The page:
We’re kicking off the summer season by highlighting six summer safety hazards that can easily be overlooked in the warmest and busiest time of the year. Ensure a memorable and safe summer season by applying these safety practices to your everyday activities.
Playgrounds offer kids fresh air, friends and exercise. You can make them a fun and safe for your kids by checking equipment for these potential hazards the next time you visit the neighborhood playground.
Plastic and metal playground surfaces warm up rapidly in the afternoon sun, sometimes reaching temperatures as high as 120-150 degrees. Before allowing your children to run free, cautiously touch the surface of the equipment to ensure the temperature is not too hot for your child. Canopied/shaded playgrounds are another good option for avoiding deceptively hot playground surfaces.
All parents know that children can pick up more than their fair share of viruses and bacteria at public playgrounds. To prevent infections, seek playgrounds that have surface disinfecting wipe stations. If your neighborhood playground does not have this option, make certain that your children clean their hands with hand sanitizer immediately after playing.
There’s nothing more exciting than spotting the summer’s very first lightning bug. It signals that summer has arrived, and it’s time to get out the bug-catching kits. However, there are some dangerous summer insects you should avoid. Although mosquitoes are a common summer sight, they can cause more harm than itchy bumps. Mosquitoes can spread different types of diseases and even transmit heartworms to dogs and cats. Always apply mosquito repellant before a day at the playground.
Be sure to steer clear of wasp nests as you and your children are out and about. Unlike honeybees, wasps do not lose their stinger after stinging you, allowing them to sting repeatedly. Some wasp species burrow into sandy areas, making a playground a prime location.
Have you ever suffered a sunburn even though you wore sunscreen? Unfortunately, sunscreen application mistakes are easy to commit and tough to spot. Check out these common culprits of sunburn slip-ups so you can make the most of your SPF and enjoy some fun in the sun the next time you’re enjoying the beautiful outdoors.
Late to the Party
Sunscreen needs about 30 minutes to blend into your skin, so if you haven’t pre-applied upon your arrival at the beach, your skin will be absorbing rays for up to 30 minutes. The next time you have a day at the beach planned, apply your sunscreen before you leave the house.
Not Watching the Clock
At least one ounce of sunscreen (about the size of a shot glass) should be reapplied to your skin every two hours. If you are in the water or sweating heavily, you should reapply every time you wipe yourself down or dry yourself off. A sport or water-resistant sunscreen would be best suited to those that are physically active while in the sun.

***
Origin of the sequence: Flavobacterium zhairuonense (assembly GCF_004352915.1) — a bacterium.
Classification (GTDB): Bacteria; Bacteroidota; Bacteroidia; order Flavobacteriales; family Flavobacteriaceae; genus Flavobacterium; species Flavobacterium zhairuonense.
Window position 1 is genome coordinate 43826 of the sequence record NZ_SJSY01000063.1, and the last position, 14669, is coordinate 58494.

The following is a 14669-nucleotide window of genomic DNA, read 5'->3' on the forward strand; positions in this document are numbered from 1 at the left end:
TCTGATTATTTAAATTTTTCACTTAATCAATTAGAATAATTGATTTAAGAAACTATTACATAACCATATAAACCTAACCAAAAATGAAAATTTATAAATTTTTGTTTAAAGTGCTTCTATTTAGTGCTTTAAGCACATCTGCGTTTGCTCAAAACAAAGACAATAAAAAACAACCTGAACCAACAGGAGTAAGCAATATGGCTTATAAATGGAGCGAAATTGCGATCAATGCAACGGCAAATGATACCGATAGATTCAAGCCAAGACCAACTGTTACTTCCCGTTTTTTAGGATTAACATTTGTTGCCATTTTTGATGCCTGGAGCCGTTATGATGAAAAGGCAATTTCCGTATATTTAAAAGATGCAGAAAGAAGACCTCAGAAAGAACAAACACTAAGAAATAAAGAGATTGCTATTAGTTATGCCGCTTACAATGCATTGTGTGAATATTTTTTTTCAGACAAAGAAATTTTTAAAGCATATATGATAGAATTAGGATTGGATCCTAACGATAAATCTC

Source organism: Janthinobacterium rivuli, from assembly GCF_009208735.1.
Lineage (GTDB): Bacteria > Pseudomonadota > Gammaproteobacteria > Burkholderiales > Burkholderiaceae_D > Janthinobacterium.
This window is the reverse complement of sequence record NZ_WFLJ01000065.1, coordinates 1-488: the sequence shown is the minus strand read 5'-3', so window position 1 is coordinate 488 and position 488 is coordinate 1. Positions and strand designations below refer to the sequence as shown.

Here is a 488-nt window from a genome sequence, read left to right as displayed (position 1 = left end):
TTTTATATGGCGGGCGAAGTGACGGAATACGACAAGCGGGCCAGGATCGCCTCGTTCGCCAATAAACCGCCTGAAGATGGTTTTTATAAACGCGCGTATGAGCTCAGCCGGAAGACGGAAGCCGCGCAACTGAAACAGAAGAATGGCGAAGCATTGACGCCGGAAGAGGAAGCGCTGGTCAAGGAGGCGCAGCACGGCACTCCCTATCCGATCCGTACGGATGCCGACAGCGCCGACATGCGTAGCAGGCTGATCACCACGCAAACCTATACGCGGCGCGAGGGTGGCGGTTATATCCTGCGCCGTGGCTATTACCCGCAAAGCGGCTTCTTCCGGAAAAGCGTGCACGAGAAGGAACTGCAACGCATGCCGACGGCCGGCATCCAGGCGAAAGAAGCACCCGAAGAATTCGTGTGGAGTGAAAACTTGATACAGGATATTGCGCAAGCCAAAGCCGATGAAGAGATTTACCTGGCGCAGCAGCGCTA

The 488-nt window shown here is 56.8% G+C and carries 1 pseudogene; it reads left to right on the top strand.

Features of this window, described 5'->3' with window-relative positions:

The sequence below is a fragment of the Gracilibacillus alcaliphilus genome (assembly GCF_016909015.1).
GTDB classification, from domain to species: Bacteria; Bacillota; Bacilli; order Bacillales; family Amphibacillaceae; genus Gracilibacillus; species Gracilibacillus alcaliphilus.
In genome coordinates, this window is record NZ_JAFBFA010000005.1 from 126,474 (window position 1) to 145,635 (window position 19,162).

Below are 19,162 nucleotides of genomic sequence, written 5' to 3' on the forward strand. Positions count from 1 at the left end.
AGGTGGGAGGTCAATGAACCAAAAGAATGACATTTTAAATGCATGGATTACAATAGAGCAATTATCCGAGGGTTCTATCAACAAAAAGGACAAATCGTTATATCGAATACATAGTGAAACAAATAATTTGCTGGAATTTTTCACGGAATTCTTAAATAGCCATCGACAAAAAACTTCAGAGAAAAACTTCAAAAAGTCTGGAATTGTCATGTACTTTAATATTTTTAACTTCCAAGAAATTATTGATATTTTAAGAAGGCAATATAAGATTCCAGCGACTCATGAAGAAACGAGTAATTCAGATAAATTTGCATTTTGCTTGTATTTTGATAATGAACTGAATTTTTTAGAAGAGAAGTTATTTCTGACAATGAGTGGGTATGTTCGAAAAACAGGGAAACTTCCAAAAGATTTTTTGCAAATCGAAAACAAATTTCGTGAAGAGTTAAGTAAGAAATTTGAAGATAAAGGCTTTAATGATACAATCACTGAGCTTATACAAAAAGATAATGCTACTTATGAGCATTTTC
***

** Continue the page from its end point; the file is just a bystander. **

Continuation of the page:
Did you know sunscreens have an expiration date? Over time, they lose their strength. When packing for the beach, look for the expiration date on your sunscreen bottle. If it has expired, you can pick up a new bottle before you get to the beach.
The vision of a flawless, manicured lawn is one that many strive for during the summertime. Just don’t let curbside perfection get in the way of safety when it comes to mowing and trimming your lawn. Keep your eye out for these hazards.
Both the lawnmower operator and bystanders can become targets of flying rocks and sticks when the spinning mower blades hit them. To prevent mowing injuries, always be sure to wear closed-toe shoes (preferably steel-toe boots), sunglasses or safety goggles, ear plugs and long pants that cinch at the ankle.
Although giving a quick ride while you bump along the lawn can seem like fun, remember that riding lawn mowers are one-person machines. Operate from the driver’s seat only, keeping both feet on the tractor at all times, and never carry any passengers—especially children. It is important to stress that lawnmowers are tools, not toys.
Rabbit mating season typically runs from March to September, and you may start to notice bunny holes popping up across your lawn. Many rabbits dig holes as a safe haven for their little ones. However, nests often look like piles of messy grass, so they can be hard to spot until you’ve already run into one. Don’t risk walking into a bunny hole, and take a few minutes to examine your yard during the summer months.